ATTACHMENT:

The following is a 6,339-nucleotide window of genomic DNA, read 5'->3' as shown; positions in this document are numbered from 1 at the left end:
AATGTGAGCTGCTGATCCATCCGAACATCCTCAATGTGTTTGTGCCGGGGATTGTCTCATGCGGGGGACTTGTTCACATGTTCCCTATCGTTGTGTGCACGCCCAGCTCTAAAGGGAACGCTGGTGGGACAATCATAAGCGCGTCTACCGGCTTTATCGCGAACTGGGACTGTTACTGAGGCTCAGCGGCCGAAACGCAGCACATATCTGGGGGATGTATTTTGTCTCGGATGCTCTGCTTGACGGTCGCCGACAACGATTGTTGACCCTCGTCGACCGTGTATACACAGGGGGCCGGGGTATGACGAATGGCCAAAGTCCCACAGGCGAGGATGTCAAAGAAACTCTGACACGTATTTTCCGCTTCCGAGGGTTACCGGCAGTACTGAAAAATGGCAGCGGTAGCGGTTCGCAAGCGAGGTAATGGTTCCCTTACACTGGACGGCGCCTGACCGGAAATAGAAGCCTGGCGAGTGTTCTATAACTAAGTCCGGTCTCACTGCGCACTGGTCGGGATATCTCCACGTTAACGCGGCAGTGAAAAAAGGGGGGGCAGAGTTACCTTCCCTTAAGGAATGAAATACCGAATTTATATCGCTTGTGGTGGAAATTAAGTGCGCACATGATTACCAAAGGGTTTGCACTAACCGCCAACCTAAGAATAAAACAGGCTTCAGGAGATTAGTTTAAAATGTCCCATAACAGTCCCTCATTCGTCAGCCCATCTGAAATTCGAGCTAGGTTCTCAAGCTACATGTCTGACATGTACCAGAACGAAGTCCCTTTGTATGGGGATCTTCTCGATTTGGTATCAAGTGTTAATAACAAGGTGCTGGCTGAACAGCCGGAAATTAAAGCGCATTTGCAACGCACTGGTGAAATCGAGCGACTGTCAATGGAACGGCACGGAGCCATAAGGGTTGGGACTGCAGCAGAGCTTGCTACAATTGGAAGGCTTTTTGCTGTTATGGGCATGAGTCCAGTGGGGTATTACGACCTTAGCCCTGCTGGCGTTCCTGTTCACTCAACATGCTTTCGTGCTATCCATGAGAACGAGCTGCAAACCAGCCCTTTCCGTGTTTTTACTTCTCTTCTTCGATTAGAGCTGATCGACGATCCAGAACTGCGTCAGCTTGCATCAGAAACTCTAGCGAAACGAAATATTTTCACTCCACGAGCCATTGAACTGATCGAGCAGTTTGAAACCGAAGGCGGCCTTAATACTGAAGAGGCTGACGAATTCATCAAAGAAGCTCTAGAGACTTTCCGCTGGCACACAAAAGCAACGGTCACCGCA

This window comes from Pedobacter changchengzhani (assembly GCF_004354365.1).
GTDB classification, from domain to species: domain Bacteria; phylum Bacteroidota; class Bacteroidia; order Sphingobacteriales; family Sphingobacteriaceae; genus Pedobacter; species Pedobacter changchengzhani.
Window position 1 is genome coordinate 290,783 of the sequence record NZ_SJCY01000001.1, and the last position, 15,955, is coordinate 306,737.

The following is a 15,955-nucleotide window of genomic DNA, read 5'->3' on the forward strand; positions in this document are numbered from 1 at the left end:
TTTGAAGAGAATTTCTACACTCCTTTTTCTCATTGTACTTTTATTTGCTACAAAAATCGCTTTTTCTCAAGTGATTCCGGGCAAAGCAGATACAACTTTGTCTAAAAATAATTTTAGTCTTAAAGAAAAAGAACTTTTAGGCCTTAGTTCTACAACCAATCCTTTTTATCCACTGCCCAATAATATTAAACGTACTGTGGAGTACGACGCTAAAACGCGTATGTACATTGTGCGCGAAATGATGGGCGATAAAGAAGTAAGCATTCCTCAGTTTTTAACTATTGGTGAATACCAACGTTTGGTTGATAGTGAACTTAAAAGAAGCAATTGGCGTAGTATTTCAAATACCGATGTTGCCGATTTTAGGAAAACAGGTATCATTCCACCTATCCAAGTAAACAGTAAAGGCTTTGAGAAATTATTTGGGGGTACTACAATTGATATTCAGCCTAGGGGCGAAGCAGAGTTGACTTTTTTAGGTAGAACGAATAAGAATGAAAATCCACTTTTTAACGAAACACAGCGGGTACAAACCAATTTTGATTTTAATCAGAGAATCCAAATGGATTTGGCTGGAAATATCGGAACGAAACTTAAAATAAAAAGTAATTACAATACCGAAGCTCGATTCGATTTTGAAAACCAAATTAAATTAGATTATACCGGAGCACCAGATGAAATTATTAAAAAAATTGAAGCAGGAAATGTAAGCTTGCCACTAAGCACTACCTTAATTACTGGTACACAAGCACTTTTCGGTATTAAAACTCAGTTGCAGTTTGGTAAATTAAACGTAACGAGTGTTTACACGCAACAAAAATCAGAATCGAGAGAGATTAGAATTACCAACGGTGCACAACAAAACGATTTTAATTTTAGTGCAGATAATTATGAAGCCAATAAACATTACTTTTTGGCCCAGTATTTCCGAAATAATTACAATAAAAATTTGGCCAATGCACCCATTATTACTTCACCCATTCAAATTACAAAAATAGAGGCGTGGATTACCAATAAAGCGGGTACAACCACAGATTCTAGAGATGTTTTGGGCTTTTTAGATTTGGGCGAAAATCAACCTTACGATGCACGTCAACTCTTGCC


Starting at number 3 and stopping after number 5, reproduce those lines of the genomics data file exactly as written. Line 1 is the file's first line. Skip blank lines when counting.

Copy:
This window comes from Pedobacter changchengzhani (assembly GCF_004354365.1).
GTDB classification, from domain to species: domain Bacteria; phylum Bacteroidota; class Bacteroidia; order Sphingobacteriales; family Sphingobacteriaceae; genus Pedobacter; species Pedobacter changchengzhani.
Window position 1 is genome coordinate 290,783 of the sequence record NZ_SJCY01000001.1, and the last position, 15,955, is coordinate 306,737.